This article is written by Nani Sahra Walker, originally posted on Los Angeles Times.
The California State University announced it has added caste as a protected category in its systemwide anti-discrimination policy, a hard-fought policy deeply meaningful to Dalit students of South Asian decent.
The Cal State policy came after years of activism from Dalit students and allies to bring an end to caste discrimination they encountered on campuses across California.
“I commend the incredible work and dedication of the students, employees and other partners whose efforts ensure that our policies align with our bold aspirations,” said Cal State Chancellor Joseph I. Castro.
Caste-oppressed people call themselves Dalit, which means “broken people.” Formerly known as untouchables, Dalits fell at the bottom of a centuries-old — and now outlawed — social hierarchy that governed the lives of over a quarter-billion people worldwide, including many in the U.S.
Caste was handed down at birth and determined a person’s social status based on so-called spiritual purity reflected by a feudal ranking of professions. Although caste discrimination is officially banned in India and other South Asian countries, the practice is rampant in the region and among communities in the diaspora.
Nepali Dalit social worker Prem Pariyar was a driving force in the fight to add caste as a protected category at the 23-campus Cal State system. An alum at Cal State East Bay, he first advocated for caste protections in the department of social work where he was a graduate student, then started organizing with other Cal State students.
“When I faced caste discrimination within the campus and outside in the community, I felt very disappointed and low,” Pariyar said. “I thought I had left caste discrimination behind in Nepal. But I was wrong.”
Caste oppression has been documented in the United States by Equality Labs, an organization focused on ending white supremacy and casteism. In 2016, the nonprofit conducted a survey of 1,500 South Asians in the United States and found that 1 in 3 Dalit students surveyed reported being discriminated against during their education in the U.S. and 2 out of 3 Dalits said they had been treated unfairly at their workplace.
“This win is historic…. The movement for caste equity in the United States is growing exponentially as caste-oppressed Americans and allies bravely organize for our rights,” said Thenmozhi Soundararajan, executive director of Equality Labs.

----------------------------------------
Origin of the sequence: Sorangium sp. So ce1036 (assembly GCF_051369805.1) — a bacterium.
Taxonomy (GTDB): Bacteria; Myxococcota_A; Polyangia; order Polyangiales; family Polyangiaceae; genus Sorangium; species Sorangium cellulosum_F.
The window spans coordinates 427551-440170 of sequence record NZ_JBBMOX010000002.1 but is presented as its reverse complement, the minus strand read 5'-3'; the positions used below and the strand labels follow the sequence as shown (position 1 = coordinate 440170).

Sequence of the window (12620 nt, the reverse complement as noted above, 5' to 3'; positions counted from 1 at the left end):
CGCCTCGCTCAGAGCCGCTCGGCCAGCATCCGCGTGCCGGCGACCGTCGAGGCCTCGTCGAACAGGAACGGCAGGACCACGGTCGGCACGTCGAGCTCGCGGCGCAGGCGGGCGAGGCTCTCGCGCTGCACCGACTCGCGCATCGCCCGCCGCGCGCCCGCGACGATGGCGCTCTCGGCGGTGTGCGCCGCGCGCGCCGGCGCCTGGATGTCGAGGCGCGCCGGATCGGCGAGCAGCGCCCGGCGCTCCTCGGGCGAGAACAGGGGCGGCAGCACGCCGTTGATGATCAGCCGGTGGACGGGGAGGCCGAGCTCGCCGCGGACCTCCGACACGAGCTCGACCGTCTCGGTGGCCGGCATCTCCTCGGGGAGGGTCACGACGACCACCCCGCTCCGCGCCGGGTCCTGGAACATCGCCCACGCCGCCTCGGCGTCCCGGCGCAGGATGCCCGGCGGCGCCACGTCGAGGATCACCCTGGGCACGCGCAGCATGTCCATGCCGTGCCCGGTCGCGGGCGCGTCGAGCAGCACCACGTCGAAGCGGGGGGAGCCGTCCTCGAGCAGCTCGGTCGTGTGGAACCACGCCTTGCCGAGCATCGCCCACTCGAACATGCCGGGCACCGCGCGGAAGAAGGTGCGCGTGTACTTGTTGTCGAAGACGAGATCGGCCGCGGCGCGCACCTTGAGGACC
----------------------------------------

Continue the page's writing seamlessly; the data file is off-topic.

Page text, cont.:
Dalit student leader M. Banger, a Cal State Sacramento alum who goes by an alias due to recent doxxing, describes not feeling safe disclosing their caste after hearing dominant caste students and faculty make casteist remarks and being excluded from opportunities like student clubs, group texts, Bhangra and Giddha folk dance groups, and study groups. Fellow students assumed Banger was caste-privileged and made derogatory remarks and slurs about Dalit families.
“It’s so insidious … saying we are dirty or stupid…. We need caste protections so there’s accountability,” Banger said.
For most non-South Asians, caste practice in the U.S. is a faraway and foreign concept.
“I was moved by the stories from Dalit students…. I thank these student leaders for educating all of us in California higher education about this important civil rights issue and allowing me to be a part of their movement at CSU, and making a lasting mark on the statewide institution’s anti-discrimination policy,” said Krystal Raynes, a Cal State student trustee.
Manmit Singh,an allyand organizer at San Francisco State, is urging public and private universities across the nation to join the growing movement to justice and equity after Cal State’s systemwide move. UC Davis, Harvard and Brandeis University have added similar protections in recent years.
Pariyar has his sights set on expanding anti-caste policies, working with allies and groups like Equality Labs. As part of the delegate assembly of the National Assn. of Social Workers — California Chapter, he has been discussing the addition of caste in the anti-discrimination policy on the state level with the group’s leadership.
He is also pushing for universities to create training and curriculum on the issue for South Asians and non-South Asian students, hire “culturally competent” leadership from caste-oppressed backgrounds, fund research and scholarship on caste and invest in advancing the careers of caste-oppressed students.
“This recognition is huge, but not enough,” he said.